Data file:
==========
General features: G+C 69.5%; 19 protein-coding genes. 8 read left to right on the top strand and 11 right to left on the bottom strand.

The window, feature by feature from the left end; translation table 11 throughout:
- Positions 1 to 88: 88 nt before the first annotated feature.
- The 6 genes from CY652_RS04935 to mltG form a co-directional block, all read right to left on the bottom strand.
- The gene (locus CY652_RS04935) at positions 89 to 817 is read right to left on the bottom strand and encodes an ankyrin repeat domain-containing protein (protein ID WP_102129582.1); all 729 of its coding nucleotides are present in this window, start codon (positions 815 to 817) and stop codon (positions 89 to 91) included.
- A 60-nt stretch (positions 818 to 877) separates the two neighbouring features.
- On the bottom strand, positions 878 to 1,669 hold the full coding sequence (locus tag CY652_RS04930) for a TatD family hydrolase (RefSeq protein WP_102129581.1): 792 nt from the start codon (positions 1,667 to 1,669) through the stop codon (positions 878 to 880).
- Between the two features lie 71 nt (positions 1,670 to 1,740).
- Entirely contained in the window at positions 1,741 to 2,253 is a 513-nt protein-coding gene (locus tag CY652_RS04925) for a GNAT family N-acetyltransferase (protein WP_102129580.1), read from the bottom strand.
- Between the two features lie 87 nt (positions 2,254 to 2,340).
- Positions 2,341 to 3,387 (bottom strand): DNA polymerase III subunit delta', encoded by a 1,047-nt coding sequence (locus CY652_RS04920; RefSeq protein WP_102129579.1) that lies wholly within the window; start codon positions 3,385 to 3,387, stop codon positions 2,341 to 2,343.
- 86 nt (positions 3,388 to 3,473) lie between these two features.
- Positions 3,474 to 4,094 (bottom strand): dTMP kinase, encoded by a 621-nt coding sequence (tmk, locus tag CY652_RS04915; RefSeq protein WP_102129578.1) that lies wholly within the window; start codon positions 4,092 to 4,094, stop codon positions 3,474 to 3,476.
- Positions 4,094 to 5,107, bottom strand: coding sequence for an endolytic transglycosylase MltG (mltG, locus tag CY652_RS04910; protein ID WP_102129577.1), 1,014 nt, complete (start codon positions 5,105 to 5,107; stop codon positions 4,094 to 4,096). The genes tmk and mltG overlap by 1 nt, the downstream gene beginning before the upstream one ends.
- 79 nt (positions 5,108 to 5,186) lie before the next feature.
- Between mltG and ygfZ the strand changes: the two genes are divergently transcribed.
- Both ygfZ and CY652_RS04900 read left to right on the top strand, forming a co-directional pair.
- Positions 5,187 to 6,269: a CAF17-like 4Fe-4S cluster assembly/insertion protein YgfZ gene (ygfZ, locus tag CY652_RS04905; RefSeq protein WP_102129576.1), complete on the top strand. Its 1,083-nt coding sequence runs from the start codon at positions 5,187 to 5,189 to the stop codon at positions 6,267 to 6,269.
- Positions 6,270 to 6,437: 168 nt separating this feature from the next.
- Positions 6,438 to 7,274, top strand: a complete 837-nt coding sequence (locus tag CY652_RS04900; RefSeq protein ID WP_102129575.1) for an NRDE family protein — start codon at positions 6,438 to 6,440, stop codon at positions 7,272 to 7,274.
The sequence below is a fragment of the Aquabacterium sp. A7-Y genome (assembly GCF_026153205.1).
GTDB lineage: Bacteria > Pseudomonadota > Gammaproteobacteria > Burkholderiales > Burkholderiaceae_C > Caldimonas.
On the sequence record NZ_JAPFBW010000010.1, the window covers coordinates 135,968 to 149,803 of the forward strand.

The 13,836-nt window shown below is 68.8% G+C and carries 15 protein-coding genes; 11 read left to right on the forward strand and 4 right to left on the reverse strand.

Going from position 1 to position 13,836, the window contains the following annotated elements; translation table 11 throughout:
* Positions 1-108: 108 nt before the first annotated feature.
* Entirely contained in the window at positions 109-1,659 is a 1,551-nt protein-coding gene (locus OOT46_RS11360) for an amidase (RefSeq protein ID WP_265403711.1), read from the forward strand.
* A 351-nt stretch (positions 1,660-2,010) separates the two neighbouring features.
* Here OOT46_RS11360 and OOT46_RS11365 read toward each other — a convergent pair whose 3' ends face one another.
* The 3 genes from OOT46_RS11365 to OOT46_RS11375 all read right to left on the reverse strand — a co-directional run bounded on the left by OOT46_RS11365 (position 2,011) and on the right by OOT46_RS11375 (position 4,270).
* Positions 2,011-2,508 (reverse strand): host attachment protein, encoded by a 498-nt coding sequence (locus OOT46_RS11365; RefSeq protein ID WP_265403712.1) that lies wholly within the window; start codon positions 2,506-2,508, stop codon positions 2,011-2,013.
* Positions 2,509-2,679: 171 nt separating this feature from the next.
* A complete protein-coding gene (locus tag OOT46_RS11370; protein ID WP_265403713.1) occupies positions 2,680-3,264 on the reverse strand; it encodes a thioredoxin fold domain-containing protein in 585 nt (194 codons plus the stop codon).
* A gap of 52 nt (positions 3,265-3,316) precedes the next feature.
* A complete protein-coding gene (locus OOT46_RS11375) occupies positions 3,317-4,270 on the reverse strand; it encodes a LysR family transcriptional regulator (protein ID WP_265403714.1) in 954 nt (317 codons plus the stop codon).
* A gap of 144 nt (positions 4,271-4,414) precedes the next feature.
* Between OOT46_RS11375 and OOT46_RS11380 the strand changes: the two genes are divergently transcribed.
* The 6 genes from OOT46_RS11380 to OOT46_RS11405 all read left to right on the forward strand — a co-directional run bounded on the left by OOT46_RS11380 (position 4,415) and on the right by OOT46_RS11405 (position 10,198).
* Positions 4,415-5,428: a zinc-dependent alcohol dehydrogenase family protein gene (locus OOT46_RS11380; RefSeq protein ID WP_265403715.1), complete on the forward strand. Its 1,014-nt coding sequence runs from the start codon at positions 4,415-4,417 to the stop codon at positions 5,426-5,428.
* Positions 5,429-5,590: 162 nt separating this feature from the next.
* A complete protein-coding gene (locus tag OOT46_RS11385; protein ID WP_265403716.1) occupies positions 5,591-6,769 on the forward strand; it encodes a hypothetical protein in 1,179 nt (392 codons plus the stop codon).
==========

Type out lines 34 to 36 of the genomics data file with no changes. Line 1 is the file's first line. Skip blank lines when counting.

* A gap of 52 nt (positions 3,265-3,316) precedes the next feature.
* A complete protein-coding gene (locus OOT46_RS11375) occupies positions 3,317-4,270 on the reverse strand; it encodes a LysR family transcriptional regulator (protein ID WP_265403714.1) in 954 nt (317 codons plus the stop codon).
* A gap of 144 nt (positions 4,271-4,414) precedes the next feature.